Maintenance is one area of business in which what’s possible is being transformed by the Internet of Things (IoT) and Industry 4.0 technologies.
A combination of developments are working together to strip away traditional barriers of cost and scalability and bring wide-ranging predictive maintenance within the grasp of many process operators for the first time.
The buzz is that everyone can look forward to slashing unplanned downtime and maximising overall equipment effectiveness as a result.
It sounds great, yet this ‘big picture, high-concept’ narrative leaves many process operators unsure about how to begin their own digital revolution.
At a basic level you probably already have sensors in your system anyway. Even a non-critical system will have, say, pressure gauges or temperature sensors
Jake Mitchell, product manager for hydraulics, Bosch Rexroth
The bad news is that they can’t afford to ignore what’s happening for too long if they want to remain competitive. The good news is that specialist predictive maintenance and software companies are coming up with solutions designed to make life much easier for digital novices that want to enjoy the benefits of condition monitoring and predictive maintenance.
And beyond these IoT specialists, many of the same equipment and component suppliers that process operators are already familiar with are also working hard to make it easier to get going.
In many cases, the first step will be to get a better view of what’s happening around the plant floor by deploying a network of sensors and a system to bring the resulting data together. Only once the plant data is being effectively curated can operators take the next step and deploy a smart system to analyse the data and recommend when to take the most effective breakdown-busting maintenance measures.
Building on legacy
Quality new industrial equipment will probably have the necessary sensors built in, but what about legacy machinery? Even older equipment is likely to be instrumented in some way and users can build on that, says Jake Mitchell, product manager for hydraulics with Bosch Rexroth.
“At a basic level you probably already have sensors in your system anyway. Even a non-critical system will have, say, pressure gauges or temperature sensors,” he says.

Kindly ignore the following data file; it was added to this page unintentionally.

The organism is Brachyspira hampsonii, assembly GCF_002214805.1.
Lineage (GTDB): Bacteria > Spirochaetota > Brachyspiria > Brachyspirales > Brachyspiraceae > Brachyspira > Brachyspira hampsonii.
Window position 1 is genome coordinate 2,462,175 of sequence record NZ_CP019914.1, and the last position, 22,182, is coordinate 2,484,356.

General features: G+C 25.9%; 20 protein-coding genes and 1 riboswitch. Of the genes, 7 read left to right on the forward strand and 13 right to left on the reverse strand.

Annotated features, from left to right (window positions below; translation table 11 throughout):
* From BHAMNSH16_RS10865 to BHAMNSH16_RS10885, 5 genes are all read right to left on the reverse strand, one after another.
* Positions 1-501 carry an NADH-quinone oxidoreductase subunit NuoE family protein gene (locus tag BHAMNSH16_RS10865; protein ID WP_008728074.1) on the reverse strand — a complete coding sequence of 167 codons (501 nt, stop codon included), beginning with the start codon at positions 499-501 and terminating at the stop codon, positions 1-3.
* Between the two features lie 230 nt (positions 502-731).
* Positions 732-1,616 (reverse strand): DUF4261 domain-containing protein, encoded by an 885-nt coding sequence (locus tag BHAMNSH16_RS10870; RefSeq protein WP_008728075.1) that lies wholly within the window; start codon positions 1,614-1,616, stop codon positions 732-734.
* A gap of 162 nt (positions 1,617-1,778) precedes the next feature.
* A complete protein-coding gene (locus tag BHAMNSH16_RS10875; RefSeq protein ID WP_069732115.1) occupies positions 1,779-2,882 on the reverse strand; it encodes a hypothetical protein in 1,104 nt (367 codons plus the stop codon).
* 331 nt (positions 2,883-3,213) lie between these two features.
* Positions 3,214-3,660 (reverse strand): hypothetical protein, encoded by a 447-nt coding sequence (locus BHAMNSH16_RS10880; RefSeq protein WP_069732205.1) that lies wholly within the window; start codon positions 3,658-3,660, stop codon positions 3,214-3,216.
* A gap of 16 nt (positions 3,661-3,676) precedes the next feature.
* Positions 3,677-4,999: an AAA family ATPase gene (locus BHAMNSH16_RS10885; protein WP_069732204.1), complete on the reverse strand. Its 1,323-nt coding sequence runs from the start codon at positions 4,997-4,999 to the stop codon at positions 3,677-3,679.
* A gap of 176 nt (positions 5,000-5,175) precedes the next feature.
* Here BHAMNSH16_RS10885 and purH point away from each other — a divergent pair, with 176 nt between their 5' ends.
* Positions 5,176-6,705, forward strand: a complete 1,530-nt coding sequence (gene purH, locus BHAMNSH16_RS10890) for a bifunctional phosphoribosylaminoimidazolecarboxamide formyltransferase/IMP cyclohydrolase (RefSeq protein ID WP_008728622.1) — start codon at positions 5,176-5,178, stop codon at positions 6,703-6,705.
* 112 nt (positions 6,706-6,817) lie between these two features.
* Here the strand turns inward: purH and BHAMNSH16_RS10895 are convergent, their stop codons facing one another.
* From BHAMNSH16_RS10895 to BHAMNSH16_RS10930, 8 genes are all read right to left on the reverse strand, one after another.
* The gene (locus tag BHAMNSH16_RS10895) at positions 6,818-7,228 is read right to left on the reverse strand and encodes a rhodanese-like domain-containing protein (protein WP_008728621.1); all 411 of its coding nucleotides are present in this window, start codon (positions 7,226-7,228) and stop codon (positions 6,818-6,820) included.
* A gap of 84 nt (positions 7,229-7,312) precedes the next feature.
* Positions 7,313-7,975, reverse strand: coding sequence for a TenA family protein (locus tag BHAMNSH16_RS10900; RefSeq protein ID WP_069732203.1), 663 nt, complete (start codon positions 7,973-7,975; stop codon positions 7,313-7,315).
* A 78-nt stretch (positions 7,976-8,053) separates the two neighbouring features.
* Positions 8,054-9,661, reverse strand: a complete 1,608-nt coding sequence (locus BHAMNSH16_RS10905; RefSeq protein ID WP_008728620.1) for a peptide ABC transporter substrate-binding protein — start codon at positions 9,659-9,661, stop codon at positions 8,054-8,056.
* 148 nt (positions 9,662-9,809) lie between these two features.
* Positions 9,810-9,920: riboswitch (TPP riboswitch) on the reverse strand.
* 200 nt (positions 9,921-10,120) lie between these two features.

A data gathering tool such as Rexroth’s IoT Gateway can take what you have and bring this data together in one place, making it possible for a single, desk-based operator to monitor multiple machines and identify trends.
The next step is to elevate this basic condition monitoring approach with a machine learning system that can issue warnings and instructions to optimise maintenance. In the case of Rexroth, that’s the company’s ODiN software.
“ODiN takes data from a system over a two-week period and will look at the performance of the machine and the times where you rest and hours you operate per day. It will use that to predict that within ‘x’ amount of time you will need to repair the pump or you may have a problem. It will also send a message, if you want, to an operator, or to a PLC. It’s the brains that will interpret the information in order to give you warnings and time to prepare.
“So condition monitoring is what the IoT Gateway does, but ODiN provides actual predictive maintenance because it predicts when you need to do things.”
[Without IoT monitoring technology] every interaction is a single point in time, whether that’s a phone call or a site visit
Paul McKeithan, head of digital services, Buhler Aeroglide
As a provider of the kind of hardware that can typically be found all over a process plant, such as hydraulic systems, drives and controls and linear motion technologies, a company such as Rexroth is well-placed to help process operators monitor the condition of a wide range of assets in a way that’s not too dissimilar to dedicated condition monitoring providers.
However, many hardware providers that focus on more specific unit operations are also looking to support operators as they digitise their processes.